Monday, 26 October 2015

Garibaldi

Giuseppe Garibaldi is a key figure in the unification of Italy. He was widely admired in France, Britain and the United States as a courageous military leader and principled politician dedicated to the fledgling modern Italy.

He was born in Nice in 1807. The town was French at the time of his birth, but had been annexed from Italy only a couple of years before, then later given to Victor Emmanuel II of Sardinia in 1814 as part of the peace negotiations at the end of the Napoleonic Wars.

The Garibaldi family were involved in coastal trading and Giuseppe became a merchant marine captain. He also became involved in the burgeoning political and social movement to unify Italy. After a failed insurrection resulted in him being condemned to death he fled to South America. Here he met his redoubtable wife Anita and took part in the Uruguayan Civil War. Later his followers would be famous for the red flannel shirts they wore in lieu of a uniform, and it is probably in Uruguay that he first got his men to wear them.

The bronze equestrian statue of Garibaldi in Milan.
In 1848 revolution broke out in Italy again and Garibaldi returned with a legion of men. He offered his services to the provisional government of Milan, who had rebelled against the Austrians. After winning several victories in Lombardy he went to defend Rome against the French. Ultimately the siege of Rome resulted in surrender and Garibaldi fled north hoping to reach Venice with 4000 men. In the end, only 250 remained at his side and his pregnant wife died on this march. Once again he was forced to flee to the Americas.

He returned to Italy in 1854 and bought the island of Caprera, where he became a farmer. In 1859 the Second War of Independence broke out and Garibaldi was appointed a Major General and raised an army of mountain volunteers who would be the template for the famous Alpini some years later. Then he took Sicily and Naples, handed them over to Victor Emmanuel and went back to being a farmer on Caprera. After a couple of years progress on unification was not going to Garibaldi's satisfaction, so he decided to step in again. Pro-monarchy but anti-Catholic, he decided to take Rome. This was not officially sanctioned, he was wounded and when the action failed he was imprisoned for a while.

The next time he took up arms it was with the full support of his government in 1866 and he took his Alpine troops to war against Austria. After dealing with the Austrians he once again attempted to take Rome and once again was wounded and imprisoned. In 1870 the Franco-Prussian War broke out and somewhat to his compatriots surprise he was strong in his support of the French.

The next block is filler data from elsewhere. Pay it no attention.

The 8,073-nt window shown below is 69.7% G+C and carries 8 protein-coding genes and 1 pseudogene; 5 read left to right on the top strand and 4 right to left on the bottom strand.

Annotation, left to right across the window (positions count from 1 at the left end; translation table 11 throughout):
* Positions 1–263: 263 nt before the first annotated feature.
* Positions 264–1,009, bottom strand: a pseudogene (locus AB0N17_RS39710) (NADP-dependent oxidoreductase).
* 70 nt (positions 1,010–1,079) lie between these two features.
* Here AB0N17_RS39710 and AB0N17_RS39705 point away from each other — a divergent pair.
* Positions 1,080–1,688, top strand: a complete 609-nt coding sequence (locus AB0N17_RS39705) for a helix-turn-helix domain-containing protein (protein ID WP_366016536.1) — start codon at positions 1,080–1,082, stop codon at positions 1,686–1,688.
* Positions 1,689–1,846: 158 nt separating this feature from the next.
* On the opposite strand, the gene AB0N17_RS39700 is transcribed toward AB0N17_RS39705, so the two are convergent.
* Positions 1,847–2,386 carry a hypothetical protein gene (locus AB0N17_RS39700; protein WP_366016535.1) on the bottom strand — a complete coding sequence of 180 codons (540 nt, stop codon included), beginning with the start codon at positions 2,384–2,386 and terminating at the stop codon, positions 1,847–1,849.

In the last years of his life he was a member of parliament, but spent most of his time on Caprera. He still actively supported reforms such as universal suffrage, abolition of the papacy and church property and the establishment of a standing army. He died in 1882, an international legend.
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Loire Valley Nature: A photo has been added to the Big Rivers habitat entry. It shows the Indre at Ussé.
A new entry has been added for Wild Liquorice Astragalus glycophyllus

6 comments:

  1. Wild Liquorice isn't an active link!
    Garibaldi sounds a right character....
    when did he have the time to invent the squashed-fly biscuits that are named after him?

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    1. Link fixed now. And Garibaldi spent years at a time on Caprera when he wasn't being a revolutionary. I expect that's when he got into baking and invented the biscuits.

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    2. It was a "Tribute" biscuit....
      I found this on Wiki....
      "The Garibaldi biscuit was named after Giuseppe Garibaldi, an Italian general and leader of the struggle to unify Italy. Garibaldi made a popular visit to South Shields in England in 1854. The biscuit was first manufactured by the Bermondsey biscuit company Peek Freans in 1861 following the recruitment of Jonathan Carr, one of the great biscuit makers of Carlisle."

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    3. My comment about Garibaldi inventing it in his 'off' years was not serious. Thanks for looking it up though. I should have realised it was connected to his visit to England.

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    4. It wasn't serious on my part either...
      but it is interesting that it IS connected to him!!
      And I learnt that it wasn't an Italian biscuit at all...
      had always thought it was!!
      Must look up some recipes now!

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    5. You are right - it is interesting. My advice re homemade Garibaldis would be to try for something with more buttery pastry and more filling than the real thing. No idea how you get the curved shape though.

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